Every entrepreneur looking for information on how to start a business in the State of Ohio needs to have refined a business idea first. New business owners then need to have an idea of how they will finance their companies.

After these two elements are decided, there needs to be at least a simple business plan. Chances are if you landed here, you’ve already got those things figured out!

So, how do I make this thing official?

Once these preliminaries are done, there is a logical-legal series of steps all new companies take for starting their new venture. If you follow these steps in order and do as many filings as you can online, you can be well on your way to starting your business in Ohio in as little as 30 days.

1. Decide the kind of business you want to operate in Ohio.

Types of business entities

There are seven options for creating a new business entity in Ohio. Each has its advantages and disadvantages.

Sole proprietorship

Most people starting a small business in Ohio will be sole proprietors. A sole proprietor is a solo entrepreneur without a corporate charter. Sole proprietors are held responsible for their own actions and the actions of their employees. They report incomes and expenses on their personal income tax returns. They do not have to worry about the actions of partners, but their personal assets may be attached if they lose a lawsuit.

General partnership

Partnerships are businesses controlled by two or more general partners. General partnership profits are divided in accordance with the terms of the partnership agreement, but all the partners may be “jointly and severally liable” for the actions of their partners.

For example, if one partner takes out a loan in the name of the partnership and skips out of town, the other partners will be “jointly” liable for repaying it and “severally” liable for the entire amount. The partnership’s income and expenses are reported on a partnership tax return, and then partners report their share of the net income or loss on their individual tax returns,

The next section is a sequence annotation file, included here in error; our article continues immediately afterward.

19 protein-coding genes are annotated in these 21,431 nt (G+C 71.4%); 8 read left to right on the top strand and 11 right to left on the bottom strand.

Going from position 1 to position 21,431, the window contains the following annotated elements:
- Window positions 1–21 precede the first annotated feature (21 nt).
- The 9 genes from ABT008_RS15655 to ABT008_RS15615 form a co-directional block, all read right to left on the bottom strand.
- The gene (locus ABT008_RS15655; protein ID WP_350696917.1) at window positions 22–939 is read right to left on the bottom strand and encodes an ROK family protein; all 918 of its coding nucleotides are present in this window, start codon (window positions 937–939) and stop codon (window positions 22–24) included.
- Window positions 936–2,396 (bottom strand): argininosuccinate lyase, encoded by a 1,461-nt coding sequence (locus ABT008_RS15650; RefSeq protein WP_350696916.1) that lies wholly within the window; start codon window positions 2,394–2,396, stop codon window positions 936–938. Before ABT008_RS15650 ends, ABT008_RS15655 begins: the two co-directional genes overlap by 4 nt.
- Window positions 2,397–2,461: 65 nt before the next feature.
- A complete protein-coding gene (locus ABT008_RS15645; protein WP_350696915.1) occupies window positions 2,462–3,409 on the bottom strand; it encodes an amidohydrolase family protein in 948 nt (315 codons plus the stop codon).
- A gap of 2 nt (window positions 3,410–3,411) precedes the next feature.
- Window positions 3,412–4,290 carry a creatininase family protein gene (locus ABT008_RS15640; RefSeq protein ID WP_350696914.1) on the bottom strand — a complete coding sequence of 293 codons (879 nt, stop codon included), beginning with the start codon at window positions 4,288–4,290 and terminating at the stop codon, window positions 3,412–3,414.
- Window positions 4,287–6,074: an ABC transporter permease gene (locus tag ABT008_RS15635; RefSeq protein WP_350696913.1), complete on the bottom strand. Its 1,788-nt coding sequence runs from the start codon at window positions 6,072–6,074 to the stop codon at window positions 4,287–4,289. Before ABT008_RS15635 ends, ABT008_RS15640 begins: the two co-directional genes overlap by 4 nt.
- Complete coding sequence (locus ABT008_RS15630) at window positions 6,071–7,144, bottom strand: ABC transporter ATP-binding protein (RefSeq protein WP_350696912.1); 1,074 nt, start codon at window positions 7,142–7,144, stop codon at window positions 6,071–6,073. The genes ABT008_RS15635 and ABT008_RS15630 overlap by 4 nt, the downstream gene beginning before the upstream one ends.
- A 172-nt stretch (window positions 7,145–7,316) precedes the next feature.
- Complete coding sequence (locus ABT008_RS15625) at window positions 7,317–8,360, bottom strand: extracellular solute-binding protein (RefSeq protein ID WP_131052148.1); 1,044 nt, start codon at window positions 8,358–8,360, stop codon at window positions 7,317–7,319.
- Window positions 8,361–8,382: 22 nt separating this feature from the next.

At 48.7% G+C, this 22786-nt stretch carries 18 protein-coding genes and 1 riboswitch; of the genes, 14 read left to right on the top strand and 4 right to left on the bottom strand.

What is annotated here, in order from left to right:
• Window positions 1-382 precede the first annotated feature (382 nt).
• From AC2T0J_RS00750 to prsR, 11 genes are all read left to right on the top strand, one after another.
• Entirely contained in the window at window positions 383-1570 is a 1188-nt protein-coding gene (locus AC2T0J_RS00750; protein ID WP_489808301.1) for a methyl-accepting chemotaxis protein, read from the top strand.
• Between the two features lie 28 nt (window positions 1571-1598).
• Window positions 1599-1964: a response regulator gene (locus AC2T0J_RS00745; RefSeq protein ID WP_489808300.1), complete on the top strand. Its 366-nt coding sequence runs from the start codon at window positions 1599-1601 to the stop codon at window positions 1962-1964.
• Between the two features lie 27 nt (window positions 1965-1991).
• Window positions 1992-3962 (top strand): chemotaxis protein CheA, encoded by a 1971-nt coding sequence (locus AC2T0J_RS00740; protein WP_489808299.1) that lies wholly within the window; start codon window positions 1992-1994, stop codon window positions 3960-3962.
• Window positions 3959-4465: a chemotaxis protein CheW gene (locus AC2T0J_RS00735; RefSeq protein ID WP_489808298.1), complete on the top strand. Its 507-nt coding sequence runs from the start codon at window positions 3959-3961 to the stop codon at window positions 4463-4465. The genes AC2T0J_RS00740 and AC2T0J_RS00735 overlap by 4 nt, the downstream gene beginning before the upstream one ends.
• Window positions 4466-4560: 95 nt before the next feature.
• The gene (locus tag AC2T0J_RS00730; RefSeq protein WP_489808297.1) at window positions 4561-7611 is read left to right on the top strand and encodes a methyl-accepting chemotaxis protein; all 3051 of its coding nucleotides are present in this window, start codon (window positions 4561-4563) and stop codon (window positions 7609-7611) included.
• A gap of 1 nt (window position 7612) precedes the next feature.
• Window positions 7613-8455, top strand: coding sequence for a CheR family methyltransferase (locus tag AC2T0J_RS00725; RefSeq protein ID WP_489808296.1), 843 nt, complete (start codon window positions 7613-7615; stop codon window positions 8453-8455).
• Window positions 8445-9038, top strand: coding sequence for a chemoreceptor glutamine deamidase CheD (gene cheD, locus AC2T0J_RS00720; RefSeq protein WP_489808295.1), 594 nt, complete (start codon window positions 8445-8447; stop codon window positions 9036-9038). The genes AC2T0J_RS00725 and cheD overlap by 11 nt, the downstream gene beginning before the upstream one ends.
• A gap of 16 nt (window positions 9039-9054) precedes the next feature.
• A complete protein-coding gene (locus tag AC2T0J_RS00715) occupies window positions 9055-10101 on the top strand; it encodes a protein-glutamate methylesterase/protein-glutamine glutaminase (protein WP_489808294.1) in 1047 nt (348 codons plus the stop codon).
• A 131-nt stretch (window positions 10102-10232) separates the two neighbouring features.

Limited partnership, or LP

An LP consists of a general partner who runs this business and one or more limited partners who participate in the business financially. A partner has unlimited liability for the debts and claims against the company, and but limited partners have limited liability up to the amount they have invested in the company.  The general partner does not have this protection. Taxes are reported the same way as for partnerships.

Limited Liability Company

Also known as an LLC. The limited liability company protects its member or members from legal claims on their personal assets. Recent changes in federal tax laws have given LLC’s some of the tax advantages of S-corporations, enabling business owners to shield part of their income from self-employment taxes. Otherwise, profits are taxed the same way as they are for sole proprietors and reported on individual tax returns.

C Corporation

Corporations are for-profit businesses owned by shareholders who do not incur personal liability for their actions or debts. Shareholders can buy and sell shares without changing the company’s charter or mission. Profits of C Corporations are taxed twice. The corporation pays taxes, and shareholders pay taxes on dividends they receive. The C Corporation files its own tax returns.

S Corporation

It also is known as a Subchapter S Corporation or a Sub-S Corporation. An S corporation allows revenues and expenses of the corporation to be passed through to an individual’s tax return, often with significant tax advantages.
We Recommend Small Business Owners Form An LLC. The costs are minimal and your personal assets won’t be liable in a lawsuit.

What’s the seventh kind of business entity in Ohio? The State of Ohio recognizes limited liability partnerships, but only when it is too difficult to register as a limited liability company. You will not start a business in Ohio as a limited liability company.

Also, Ohio does not recognize limited liability partnerships when all the partners are general partners (they all participate in running the business) but with limited financial responsibility.

Every Ohio business has to have a fixed address in Ohio. If you do not maintain a fixed address in Ohio, then you will need a registered business agent with a physical address (not a post office box) in the state.

2. Pick a name for your Ohio business.

Picking a name for a business is easier said than done. First, you need to cover the basics. Your business name should be memorable and easy to pronounce. Try saying it out loud, as in “Thanks for calling (Business XYZ).” Make sure it can survive the test of time. “VCR World,” for instance, would not be a successful business name in the 2020s.